Transatlantic Divisions in Methods of Inquiry About Law: What It Means for International Law

Document Type

Book Chapter

Publication Date



It is based on a presentation at a workshop at the University of Leicester on “The Neglected Methodologies of International Law: Empirical, Socio-Legal and Comparative,” on January 31, 2018. The chapter explores a question that many have voiced but which is difficult to answer: why do differences persist in approaches to research and scholarship about international law, as between the United States and Europe, and even within the Anglo-American tradition as between British and American traditions? There are likely many reasons and this is not a study of “causes.” It is an exercise in interpretation. It locates the differences in traditions of inquiry about the law in general and international law more particularly in two frames, one based in the rise of the analytical and empirical sciences in the United States and the other in the rise of the critical tradition in the wake of American Legal Realism. The chapter proceeds on an assumption that to understand how international legal scholars perceive their methods is to be explored from the perspective of the history of the social sciences and the humanities generally. It places the current work of international legal scholars in the context in which they operate within the broader university and community of scientists and humanists.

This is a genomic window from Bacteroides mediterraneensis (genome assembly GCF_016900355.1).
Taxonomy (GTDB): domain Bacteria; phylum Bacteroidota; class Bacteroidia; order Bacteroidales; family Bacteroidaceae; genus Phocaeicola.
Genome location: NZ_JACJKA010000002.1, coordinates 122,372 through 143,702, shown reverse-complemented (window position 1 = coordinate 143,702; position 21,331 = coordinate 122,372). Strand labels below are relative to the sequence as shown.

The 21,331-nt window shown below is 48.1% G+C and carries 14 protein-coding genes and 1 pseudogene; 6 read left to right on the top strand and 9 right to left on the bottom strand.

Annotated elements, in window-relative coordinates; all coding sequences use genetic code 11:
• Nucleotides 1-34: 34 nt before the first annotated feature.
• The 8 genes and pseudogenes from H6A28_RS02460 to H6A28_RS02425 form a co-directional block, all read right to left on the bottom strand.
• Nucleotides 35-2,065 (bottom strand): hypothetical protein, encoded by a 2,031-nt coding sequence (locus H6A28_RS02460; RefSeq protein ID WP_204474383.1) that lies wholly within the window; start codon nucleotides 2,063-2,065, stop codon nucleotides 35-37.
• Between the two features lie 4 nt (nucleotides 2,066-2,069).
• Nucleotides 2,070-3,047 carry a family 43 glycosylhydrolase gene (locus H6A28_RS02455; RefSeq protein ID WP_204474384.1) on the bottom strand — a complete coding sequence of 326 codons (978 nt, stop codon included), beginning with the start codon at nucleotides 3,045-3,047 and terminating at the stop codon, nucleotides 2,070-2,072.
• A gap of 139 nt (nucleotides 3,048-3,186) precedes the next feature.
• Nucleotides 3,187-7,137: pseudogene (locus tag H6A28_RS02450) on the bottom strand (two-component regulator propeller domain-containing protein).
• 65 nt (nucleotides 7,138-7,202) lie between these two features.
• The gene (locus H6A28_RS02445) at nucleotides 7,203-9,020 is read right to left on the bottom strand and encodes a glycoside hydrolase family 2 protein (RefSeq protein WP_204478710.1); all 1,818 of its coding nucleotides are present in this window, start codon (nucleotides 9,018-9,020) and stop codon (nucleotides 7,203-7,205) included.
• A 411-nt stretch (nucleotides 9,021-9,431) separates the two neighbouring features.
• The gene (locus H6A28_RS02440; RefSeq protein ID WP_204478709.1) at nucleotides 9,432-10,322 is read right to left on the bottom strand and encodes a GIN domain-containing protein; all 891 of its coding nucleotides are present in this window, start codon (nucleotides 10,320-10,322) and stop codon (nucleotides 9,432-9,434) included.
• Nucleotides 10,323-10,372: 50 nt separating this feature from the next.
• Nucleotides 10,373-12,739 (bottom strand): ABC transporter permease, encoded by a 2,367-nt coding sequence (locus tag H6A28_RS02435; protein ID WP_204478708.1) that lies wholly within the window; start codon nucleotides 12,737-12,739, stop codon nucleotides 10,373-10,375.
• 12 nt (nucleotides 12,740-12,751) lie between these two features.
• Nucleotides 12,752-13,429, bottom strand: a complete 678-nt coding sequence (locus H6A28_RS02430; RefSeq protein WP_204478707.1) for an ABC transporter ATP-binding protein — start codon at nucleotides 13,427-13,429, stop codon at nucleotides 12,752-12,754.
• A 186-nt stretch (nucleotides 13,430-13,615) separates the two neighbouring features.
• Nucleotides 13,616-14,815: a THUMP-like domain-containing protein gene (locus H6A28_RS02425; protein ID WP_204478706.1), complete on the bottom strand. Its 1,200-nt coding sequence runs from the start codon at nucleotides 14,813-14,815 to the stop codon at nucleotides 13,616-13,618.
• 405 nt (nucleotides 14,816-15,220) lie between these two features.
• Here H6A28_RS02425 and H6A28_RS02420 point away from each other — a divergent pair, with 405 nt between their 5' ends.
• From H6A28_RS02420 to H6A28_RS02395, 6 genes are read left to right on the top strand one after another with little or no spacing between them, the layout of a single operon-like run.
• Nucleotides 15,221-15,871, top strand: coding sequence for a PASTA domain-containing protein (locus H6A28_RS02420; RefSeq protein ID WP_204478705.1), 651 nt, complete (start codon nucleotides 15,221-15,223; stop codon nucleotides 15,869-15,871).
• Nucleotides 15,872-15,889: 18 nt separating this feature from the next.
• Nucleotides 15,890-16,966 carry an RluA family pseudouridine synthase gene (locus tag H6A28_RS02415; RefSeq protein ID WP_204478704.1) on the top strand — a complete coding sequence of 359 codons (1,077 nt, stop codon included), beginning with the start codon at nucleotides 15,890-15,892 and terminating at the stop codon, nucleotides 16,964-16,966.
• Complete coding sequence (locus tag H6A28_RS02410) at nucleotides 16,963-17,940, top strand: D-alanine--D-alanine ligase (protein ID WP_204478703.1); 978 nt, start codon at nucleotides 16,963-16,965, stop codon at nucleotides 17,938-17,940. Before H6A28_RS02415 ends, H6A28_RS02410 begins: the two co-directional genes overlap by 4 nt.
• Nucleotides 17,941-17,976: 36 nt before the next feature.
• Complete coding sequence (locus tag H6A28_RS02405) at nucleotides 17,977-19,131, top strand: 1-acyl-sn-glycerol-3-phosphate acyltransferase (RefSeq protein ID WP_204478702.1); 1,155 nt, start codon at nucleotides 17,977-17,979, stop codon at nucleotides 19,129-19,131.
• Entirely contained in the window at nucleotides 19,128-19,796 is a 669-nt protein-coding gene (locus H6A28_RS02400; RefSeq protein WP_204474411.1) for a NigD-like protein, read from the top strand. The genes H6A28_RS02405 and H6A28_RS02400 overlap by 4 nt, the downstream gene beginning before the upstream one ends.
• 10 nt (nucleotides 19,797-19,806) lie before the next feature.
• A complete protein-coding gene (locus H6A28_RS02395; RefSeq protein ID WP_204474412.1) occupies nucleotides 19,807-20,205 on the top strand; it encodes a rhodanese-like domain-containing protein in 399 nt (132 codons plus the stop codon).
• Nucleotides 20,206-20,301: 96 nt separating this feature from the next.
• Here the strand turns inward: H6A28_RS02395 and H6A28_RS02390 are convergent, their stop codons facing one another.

Source Publication

Edward Elgar Publishing